Nuclear magnetic resonance spectroscopy of frozen phosphatidylcholine–D2O suspensions: a new technique for measuring hydration forces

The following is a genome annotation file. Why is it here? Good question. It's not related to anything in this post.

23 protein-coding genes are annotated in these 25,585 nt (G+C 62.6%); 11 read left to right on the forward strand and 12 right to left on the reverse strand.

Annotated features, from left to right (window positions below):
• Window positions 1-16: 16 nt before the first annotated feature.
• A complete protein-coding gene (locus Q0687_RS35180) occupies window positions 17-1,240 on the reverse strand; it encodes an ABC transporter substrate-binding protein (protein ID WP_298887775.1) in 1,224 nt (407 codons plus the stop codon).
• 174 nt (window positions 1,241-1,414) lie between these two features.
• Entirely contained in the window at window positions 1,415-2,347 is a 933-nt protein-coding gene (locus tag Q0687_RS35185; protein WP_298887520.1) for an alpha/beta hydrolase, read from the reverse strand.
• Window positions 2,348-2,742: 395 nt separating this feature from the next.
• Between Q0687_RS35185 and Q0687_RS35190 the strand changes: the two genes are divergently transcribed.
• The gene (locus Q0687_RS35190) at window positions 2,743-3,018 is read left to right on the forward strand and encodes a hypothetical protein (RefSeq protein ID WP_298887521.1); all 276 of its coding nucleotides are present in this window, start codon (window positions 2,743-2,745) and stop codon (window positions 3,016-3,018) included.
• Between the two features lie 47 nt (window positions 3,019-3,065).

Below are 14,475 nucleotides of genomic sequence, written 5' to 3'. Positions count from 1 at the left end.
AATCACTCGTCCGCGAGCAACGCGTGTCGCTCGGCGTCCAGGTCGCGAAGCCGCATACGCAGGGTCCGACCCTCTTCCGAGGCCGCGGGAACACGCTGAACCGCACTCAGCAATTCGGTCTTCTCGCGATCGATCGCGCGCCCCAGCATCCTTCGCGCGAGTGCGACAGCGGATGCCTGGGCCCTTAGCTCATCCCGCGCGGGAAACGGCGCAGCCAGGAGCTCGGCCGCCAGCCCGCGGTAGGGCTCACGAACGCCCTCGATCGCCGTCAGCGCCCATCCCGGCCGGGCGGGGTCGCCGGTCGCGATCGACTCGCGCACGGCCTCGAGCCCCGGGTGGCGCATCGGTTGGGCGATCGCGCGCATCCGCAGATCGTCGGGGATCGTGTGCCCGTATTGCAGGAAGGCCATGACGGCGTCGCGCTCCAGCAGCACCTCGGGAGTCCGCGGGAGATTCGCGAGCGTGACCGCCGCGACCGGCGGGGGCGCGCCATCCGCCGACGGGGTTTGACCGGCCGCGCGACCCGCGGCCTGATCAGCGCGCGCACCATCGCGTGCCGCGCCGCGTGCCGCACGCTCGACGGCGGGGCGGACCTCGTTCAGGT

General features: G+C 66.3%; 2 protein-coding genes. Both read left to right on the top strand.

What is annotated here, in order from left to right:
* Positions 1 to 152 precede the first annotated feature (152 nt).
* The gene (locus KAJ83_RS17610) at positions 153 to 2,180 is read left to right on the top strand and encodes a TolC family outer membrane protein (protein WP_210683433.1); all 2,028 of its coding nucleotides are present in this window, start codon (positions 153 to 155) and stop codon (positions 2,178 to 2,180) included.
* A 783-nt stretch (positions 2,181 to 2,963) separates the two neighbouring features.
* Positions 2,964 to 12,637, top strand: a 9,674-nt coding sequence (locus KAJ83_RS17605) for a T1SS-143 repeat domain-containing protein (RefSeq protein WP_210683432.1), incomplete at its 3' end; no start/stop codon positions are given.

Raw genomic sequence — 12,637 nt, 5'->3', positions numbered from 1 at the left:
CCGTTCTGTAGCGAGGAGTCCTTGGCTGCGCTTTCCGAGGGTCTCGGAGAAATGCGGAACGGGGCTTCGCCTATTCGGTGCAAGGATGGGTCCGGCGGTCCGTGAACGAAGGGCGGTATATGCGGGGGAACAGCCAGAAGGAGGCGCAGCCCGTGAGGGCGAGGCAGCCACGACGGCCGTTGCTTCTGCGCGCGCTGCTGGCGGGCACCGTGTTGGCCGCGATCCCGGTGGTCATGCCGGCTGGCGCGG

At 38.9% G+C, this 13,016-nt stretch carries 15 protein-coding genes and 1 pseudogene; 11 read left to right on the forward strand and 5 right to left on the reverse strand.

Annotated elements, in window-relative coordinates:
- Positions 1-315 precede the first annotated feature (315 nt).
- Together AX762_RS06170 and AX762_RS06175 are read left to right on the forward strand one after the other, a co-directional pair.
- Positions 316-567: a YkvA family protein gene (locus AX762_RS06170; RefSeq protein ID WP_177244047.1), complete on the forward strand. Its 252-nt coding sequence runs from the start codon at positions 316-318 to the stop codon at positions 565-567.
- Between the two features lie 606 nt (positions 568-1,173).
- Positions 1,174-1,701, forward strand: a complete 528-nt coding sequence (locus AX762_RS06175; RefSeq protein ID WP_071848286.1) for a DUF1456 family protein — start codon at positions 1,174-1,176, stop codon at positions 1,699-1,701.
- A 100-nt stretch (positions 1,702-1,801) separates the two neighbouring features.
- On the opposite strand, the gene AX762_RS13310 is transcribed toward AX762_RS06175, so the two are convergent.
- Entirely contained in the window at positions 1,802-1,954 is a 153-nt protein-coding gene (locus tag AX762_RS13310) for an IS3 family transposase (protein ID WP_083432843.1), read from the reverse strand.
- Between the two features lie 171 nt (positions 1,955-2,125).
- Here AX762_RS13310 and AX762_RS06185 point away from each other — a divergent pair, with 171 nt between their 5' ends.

At temperature below freezing, lamellar phases of lipids in water separate into regions of ice in equilibrium with regions of lamellar phase with reduced water content. The repulsive force per unit area between lamellae is the negative of the pressure in the unfrozen, interlamellar water, which is determined by the chemical potential and thus by the temperature. When deuteriated water is used, the fraction remaining unfrozen is determined from its contribution to the nuclear magnetic resonance signal. When the molecular area in the plane of the lamellae and the density of water are known or may be inferred, the interlamellar separation may be calculated. We report the use of this technique to measure force–hydration and force–distance curves at freezing temperatures for egg yolk lecithin.